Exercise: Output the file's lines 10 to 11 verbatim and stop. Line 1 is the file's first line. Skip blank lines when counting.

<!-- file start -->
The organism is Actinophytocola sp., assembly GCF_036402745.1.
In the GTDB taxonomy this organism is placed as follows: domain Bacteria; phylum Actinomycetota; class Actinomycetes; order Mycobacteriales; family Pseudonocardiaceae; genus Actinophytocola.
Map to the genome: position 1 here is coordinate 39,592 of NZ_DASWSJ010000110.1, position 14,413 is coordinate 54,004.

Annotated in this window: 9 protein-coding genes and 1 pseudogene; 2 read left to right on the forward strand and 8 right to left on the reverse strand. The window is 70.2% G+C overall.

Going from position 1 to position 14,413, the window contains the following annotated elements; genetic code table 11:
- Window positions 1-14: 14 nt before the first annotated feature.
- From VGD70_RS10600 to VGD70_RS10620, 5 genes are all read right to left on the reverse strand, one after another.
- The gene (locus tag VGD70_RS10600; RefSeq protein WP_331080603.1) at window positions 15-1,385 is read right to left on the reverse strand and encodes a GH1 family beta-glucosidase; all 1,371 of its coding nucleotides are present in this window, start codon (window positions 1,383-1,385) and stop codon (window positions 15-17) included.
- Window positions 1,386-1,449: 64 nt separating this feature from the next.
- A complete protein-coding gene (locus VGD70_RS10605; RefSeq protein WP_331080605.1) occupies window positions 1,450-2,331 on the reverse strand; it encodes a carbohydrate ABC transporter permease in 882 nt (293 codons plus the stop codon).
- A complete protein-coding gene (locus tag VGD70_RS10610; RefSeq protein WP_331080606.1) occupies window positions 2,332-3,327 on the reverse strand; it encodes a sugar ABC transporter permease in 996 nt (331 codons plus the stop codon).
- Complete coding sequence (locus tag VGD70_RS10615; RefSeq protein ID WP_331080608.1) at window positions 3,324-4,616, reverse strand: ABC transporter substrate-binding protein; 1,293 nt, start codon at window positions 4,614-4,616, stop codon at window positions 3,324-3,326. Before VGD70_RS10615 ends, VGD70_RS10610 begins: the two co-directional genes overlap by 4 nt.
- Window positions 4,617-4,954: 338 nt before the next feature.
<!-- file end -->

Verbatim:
- A complete protein-coding gene (locus VGD70_RS10605; RefSeq protein WP_331080605.1) occupies window positions 1,450-2,331 on the reverse strand; it encodes a carbohydrate ABC transporter permease in 882 nt (293 codons plus the stop codon).
- A complete protein-coding gene (locus tag VGD70_RS10610; RefSeq protein WP_331080606.1) occupies window positions 2,332-3,327 on the reverse strand; it encodes a sugar ABC transporter permease in 996 nt (331 codons plus the stop codon).